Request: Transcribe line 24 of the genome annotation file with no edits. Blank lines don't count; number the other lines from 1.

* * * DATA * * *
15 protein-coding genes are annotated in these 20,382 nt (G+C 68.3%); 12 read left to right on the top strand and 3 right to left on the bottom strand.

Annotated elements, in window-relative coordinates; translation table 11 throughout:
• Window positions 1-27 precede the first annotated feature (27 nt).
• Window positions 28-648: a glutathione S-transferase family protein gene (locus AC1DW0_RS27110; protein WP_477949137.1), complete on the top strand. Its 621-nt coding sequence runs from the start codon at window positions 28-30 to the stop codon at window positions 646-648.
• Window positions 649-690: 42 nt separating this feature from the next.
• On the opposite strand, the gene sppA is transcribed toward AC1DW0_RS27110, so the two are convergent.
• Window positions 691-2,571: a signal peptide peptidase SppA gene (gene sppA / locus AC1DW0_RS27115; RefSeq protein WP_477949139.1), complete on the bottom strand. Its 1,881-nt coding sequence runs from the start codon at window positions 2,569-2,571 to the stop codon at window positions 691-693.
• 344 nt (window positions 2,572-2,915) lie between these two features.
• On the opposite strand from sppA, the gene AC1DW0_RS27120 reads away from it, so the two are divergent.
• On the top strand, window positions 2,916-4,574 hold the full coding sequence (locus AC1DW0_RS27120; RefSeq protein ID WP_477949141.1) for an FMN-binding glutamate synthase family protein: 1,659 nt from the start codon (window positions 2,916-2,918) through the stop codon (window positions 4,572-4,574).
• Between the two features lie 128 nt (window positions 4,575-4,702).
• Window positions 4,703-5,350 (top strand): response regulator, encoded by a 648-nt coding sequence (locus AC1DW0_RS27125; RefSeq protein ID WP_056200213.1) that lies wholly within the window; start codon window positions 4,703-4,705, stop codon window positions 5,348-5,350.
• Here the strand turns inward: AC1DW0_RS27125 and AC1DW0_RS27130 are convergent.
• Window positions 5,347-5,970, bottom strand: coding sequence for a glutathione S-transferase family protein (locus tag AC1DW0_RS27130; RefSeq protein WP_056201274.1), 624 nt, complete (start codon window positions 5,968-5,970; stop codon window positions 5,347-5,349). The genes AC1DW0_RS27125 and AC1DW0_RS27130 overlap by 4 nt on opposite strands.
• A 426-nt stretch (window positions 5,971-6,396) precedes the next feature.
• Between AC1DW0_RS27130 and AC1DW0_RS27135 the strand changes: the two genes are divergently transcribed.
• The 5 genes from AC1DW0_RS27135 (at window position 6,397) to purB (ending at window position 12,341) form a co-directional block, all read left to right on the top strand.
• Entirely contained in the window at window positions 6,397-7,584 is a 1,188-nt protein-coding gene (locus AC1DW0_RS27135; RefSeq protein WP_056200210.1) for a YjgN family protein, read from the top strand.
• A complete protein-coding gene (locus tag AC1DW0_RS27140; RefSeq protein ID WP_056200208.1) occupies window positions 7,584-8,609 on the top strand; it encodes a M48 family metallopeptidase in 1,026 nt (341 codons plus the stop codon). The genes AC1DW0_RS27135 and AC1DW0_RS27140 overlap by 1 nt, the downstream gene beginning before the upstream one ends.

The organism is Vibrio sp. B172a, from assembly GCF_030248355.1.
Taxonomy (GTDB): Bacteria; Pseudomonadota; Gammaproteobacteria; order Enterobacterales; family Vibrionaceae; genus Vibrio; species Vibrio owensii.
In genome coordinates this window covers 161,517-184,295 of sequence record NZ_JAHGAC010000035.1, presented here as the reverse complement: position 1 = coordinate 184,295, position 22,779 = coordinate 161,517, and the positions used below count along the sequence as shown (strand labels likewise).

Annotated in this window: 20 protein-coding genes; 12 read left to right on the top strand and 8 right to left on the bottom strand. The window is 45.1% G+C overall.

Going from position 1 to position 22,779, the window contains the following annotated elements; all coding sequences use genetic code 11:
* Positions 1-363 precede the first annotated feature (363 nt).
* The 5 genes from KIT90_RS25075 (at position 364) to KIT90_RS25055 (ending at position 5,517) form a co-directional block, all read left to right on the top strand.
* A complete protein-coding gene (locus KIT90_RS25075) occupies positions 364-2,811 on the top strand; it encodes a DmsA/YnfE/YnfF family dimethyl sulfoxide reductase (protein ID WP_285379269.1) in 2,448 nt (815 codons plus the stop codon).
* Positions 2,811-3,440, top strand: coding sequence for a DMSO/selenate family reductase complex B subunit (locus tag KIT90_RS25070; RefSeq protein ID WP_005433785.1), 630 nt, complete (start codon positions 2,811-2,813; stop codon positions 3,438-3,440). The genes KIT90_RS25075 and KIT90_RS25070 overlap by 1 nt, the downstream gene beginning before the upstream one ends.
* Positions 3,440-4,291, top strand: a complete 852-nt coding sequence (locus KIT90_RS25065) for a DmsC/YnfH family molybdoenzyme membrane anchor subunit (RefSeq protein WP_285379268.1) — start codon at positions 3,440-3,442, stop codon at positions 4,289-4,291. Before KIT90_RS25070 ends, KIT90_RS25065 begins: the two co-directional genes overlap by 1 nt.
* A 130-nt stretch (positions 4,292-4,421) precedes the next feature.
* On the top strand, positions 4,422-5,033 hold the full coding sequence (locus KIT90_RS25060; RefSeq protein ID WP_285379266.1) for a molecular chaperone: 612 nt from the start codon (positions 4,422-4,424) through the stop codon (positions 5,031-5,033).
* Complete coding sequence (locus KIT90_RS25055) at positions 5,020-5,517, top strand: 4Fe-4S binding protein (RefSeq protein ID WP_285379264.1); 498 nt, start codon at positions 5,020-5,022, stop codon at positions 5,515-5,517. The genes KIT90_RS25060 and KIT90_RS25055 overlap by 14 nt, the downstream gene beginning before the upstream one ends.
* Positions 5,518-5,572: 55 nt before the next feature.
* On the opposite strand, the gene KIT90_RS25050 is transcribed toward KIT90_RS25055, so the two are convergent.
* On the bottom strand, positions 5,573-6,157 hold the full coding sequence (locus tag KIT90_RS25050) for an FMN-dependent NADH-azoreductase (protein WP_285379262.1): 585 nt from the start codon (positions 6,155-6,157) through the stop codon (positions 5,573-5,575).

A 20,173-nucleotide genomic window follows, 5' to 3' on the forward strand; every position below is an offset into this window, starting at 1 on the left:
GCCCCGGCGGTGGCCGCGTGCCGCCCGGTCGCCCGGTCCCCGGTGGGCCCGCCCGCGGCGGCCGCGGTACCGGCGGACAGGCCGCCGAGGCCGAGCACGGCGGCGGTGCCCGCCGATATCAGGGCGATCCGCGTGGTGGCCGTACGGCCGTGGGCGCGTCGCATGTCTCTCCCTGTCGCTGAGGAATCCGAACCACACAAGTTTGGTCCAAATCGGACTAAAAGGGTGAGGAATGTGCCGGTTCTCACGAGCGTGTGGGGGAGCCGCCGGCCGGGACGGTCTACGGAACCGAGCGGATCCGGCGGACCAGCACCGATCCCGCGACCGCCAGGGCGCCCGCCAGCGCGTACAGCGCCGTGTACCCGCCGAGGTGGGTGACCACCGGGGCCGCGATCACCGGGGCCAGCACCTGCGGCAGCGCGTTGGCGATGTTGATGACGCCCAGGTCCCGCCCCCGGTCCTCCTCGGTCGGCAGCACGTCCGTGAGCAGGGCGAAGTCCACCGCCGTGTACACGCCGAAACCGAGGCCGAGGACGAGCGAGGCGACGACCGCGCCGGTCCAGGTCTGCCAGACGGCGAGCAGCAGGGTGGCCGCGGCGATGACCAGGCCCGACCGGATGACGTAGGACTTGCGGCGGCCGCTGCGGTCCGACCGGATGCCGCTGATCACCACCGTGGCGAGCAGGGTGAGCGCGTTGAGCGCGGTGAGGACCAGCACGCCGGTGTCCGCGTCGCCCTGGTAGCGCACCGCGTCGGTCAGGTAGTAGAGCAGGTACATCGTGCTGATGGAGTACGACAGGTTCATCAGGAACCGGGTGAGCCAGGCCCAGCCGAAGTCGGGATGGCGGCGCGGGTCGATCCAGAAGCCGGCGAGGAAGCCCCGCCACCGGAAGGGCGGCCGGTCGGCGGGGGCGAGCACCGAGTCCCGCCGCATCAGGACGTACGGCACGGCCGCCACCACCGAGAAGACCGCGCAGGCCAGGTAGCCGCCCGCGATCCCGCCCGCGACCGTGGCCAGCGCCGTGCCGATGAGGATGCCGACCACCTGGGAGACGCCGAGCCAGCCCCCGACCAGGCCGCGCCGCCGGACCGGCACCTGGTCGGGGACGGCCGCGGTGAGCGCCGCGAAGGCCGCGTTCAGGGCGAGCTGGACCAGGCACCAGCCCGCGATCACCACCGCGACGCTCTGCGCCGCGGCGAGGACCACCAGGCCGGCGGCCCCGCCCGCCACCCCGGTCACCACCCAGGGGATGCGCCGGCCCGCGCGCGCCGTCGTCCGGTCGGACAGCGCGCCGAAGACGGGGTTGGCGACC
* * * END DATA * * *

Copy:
Going from position 1 to position 22,779, the window contains the following annotated elements; all coding sequences use genetic code 11: